The basic question is simply whether the Spirit of truth will so overrule our contentious natures that together we will grow to a fuller maturity after the image of Christ. The Reformed Presbyterian brethren may need to continue to grow in appreciation of the liberty we have in Christ free from the commandments of men, even as the Orthodox Presbyterian brethren need to grow in patterns of holy living that bring honor to the name of our Lord. It will not be easy, and there may be some whose consciences will not allow them to remain in such a united church. 

Do I think the OPs and RPs should unite? Yes, though it is a cautious and perhaps reluctant affirmative….

Having aired his own view, Editor Mitchell expresses the desire to see the views of others on this subject. He does not say whether by “others” he means “insiders” or “outsiders”; and so, here is an “outsider’s” view. 

Without presuming to give either an affirmative or negative answer to this question, I offer the following considerations.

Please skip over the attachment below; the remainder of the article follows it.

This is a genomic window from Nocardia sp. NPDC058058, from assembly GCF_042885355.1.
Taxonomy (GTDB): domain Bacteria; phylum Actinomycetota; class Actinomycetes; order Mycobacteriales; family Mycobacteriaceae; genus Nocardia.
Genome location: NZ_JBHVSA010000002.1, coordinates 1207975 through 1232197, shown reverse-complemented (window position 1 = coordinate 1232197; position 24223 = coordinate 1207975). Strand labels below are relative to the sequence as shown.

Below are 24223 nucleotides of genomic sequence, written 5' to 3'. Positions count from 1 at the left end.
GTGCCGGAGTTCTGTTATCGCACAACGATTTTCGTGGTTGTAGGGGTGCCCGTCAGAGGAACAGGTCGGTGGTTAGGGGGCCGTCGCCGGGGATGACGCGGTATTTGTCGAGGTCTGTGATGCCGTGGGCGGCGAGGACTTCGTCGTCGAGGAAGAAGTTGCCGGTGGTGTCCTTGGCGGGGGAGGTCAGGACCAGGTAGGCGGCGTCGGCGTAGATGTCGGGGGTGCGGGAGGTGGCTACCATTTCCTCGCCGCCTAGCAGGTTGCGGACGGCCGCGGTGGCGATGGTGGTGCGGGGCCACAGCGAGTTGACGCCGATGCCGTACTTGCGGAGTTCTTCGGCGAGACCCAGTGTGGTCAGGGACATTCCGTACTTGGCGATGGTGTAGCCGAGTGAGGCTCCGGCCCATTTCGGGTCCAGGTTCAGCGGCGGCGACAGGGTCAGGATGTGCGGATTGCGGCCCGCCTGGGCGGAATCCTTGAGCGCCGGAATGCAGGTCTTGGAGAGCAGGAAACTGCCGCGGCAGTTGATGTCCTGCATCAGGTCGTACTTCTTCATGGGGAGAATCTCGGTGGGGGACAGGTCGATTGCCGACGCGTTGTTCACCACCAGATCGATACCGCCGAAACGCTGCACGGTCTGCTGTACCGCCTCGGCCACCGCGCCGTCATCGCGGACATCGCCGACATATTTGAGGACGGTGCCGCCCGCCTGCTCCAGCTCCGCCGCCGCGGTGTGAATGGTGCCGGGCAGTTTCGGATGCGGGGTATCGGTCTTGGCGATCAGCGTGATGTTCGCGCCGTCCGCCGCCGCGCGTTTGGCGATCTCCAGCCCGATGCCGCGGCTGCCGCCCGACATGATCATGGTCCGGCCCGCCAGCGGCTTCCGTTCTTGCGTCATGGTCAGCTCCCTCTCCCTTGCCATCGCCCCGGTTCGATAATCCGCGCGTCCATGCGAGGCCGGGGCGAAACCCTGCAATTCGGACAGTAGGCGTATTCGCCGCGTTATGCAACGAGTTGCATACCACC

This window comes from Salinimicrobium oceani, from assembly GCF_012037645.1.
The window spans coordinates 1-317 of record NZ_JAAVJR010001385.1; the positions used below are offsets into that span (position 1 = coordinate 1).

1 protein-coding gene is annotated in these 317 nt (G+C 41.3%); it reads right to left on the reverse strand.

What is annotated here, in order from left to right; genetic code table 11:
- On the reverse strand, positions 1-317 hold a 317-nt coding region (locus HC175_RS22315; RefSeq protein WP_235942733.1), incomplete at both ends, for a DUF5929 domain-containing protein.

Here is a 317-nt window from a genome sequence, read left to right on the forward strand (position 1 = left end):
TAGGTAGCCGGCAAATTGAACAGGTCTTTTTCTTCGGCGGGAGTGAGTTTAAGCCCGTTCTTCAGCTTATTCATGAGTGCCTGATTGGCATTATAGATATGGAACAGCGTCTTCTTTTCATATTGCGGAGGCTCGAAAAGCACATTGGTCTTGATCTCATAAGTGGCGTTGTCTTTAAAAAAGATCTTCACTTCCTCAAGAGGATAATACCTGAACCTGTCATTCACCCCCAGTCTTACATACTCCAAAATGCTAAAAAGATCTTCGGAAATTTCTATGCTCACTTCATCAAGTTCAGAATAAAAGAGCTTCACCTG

In the first place, it seems to me that an ecclesiastical marriage should be transacted either with complete enthusiasm or not at all. A reluctant “I do” and one with misgivings before it is ever consummated bodes ill, it seems to me, for a marriage. This is true for two individuals who contemplate marriage; I believe it applies equally to the union of two churches. If the reluctance and misgivings continue after the marriage is consummated, they may become the cause of marital difficulties and, eventually, of a divorce suit. One will reproach the other for being railroaded, for being deceived, for not living up to the agreement, etc. And the end will be ecclesiastical trouble. In fact, if Mr. Mitchell’s report on the reasons why the O.P. General Assembly wanted improvement in the “Proposed Basis of Union” is correct—and there is no reason to think it is not correct—then there are serious enough misgivings already. And I would suggest that indeed the O.P. Church should insist on clearing these up before it says a final “I do.” Surely, marriage merely for the sake of marriage is not to be recommended. The O.P.C. has steered clear—rightly, I believe—of organic union with the Christian Reformed Church. But let it not contract a potentially troublesome marriage with the R.P. Church, as it were, on the rebound.